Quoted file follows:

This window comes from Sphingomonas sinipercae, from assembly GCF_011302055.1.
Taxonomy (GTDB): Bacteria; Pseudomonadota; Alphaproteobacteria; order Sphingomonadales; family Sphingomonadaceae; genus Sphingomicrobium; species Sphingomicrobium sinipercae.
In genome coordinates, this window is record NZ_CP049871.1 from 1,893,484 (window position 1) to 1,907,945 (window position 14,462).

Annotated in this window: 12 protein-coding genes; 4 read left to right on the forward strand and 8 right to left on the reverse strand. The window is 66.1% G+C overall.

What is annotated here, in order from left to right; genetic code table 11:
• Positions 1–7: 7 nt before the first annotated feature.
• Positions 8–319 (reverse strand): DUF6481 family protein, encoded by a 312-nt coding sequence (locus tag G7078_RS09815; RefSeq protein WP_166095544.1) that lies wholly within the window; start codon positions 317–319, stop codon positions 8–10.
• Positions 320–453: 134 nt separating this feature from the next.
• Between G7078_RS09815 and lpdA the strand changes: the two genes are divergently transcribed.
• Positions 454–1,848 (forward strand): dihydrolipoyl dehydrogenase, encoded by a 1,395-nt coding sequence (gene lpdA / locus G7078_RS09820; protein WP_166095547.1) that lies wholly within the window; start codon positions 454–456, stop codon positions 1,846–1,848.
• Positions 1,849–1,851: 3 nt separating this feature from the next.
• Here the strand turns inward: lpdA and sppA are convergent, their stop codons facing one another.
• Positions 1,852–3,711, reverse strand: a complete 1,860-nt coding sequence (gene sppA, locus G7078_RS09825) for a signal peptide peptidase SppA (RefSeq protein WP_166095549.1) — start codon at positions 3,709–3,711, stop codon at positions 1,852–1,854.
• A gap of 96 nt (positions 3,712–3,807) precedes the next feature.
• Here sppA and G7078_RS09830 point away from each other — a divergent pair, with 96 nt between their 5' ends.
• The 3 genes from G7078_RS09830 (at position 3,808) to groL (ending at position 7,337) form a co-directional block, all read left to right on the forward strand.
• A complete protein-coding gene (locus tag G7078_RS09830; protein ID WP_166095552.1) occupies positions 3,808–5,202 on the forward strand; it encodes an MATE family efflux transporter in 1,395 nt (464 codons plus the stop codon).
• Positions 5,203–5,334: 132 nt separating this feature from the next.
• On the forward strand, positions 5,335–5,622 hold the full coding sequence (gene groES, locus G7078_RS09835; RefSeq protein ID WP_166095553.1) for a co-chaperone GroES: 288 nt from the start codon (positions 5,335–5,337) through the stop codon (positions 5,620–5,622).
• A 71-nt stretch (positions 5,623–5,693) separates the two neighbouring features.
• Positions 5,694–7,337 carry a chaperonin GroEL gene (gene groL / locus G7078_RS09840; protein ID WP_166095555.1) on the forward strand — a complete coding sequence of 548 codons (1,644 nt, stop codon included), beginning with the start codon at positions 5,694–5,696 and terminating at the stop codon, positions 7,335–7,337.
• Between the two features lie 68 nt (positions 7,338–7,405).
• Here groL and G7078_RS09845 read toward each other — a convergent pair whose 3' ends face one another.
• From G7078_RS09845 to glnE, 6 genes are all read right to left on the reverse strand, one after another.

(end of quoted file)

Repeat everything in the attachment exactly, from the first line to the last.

This window comes from Sphingomonas sinipercae, from assembly GCF_011302055.1.
Taxonomy (GTDB): Bacteria; Pseudomonadota; Alphaproteobacteria; order Sphingomonadales; family Sphingomonadaceae; genus Sphingomicrobium; species Sphingomicrobium sinipercae.
In genome coordinates, this window is record NZ_CP049871.1 from 1,893,484 (window position 1) to 1,907,945 (window position 14,462).

Annotated in this window: 12 protein-coding genes; 4 read left to right on the forward strand and 8 right to left on the reverse strand. The window is 66.1% G+C overall.

What is annotated here, in order from left to right; genetic code table 11:
• Positions 1–7: 7 nt before the first annotated feature.
• Positions 8–319 (reverse strand): DUF6481 family protein, encoded by a 312-nt coding sequence (locus tag G7078_RS09815; RefSeq protein WP_166095544.1) that lies wholly within the window; start codon positions 317–319, stop codon positions 8–10.
• Positions 320–453: 134 nt separating this feature from the next.
• Between G7078_RS09815 and lpdA the strand changes: the two genes are divergently transcribed.
• Positions 454–1,848 (forward strand): dihydrolipoyl dehydrogenase, encoded by a 1,395-nt coding sequence (gene lpdA / locus G7078_RS09820; protein WP_166095547.1) that lies wholly within the window; start codon positions 454–456, stop codon positions 1,846–1,848.
• Positions 1,849–1,851: 3 nt separating this feature from the next.
• Here the strand turns inward: lpdA and sppA are convergent, their stop codons facing one another.
• Positions 1,852–3,711, reverse strand: a complete 1,860-nt coding sequence (gene sppA, locus G7078_RS09825) for a signal peptide peptidase SppA (RefSeq protein WP_166095549.1) — start codon at positions 3,709–3,711, stop codon at positions 1,852–1,854.
• A gap of 96 nt (positions 3,712–3,807) precedes the next feature.
• Here sppA and G7078_RS09830 point away from each other — a divergent pair, with 96 nt between their 5' ends.
• The 3 genes from G7078_RS09830 (at position 3,808) to groL (ending at position 7,337) form a co-directional block, all read left to right on the forward strand.
• A complete protein-coding gene (locus tag G7078_RS09830; protein ID WP_166095552.1) occupies positions 3,808–5,202 on the forward strand; it encodes an MATE family efflux transporter in 1,395 nt (464 codons plus the stop codon).
• Positions 5,203–5,334: 132 nt separating this feature from the next.
• On the forward strand, positions 5,335–5,622 hold the full coding sequence (gene groES, locus G7078_RS09835; RefSeq protein ID WP_166095553.1) for a co-chaperone GroES: 288 nt from the start codon (positions 5,335–5,337) through the stop codon (positions 5,620–5,622).
• A 71-nt stretch (positions 5,623–5,693) separates the two neighbouring features.
• Positions 5,694–7,337 carry a chaperonin GroEL gene (gene groL / locus G7078_RS09840; protein ID WP_166095555.1) on the forward strand — a complete coding sequence of 548 codons (1,644 nt, stop codon included), beginning with the start codon at positions 5,694–5,696 and terminating at the stop codon, positions 7,335–7,337.
• Between the two features lie 68 nt (positions 7,338–7,405).
• Here groL and G7078_RS09845 read toward each other — a convergent pair whose 3' ends face one another.
• From G7078_RS09845 to glnE, 6 genes are all read right to left on the reverse strand, one after another.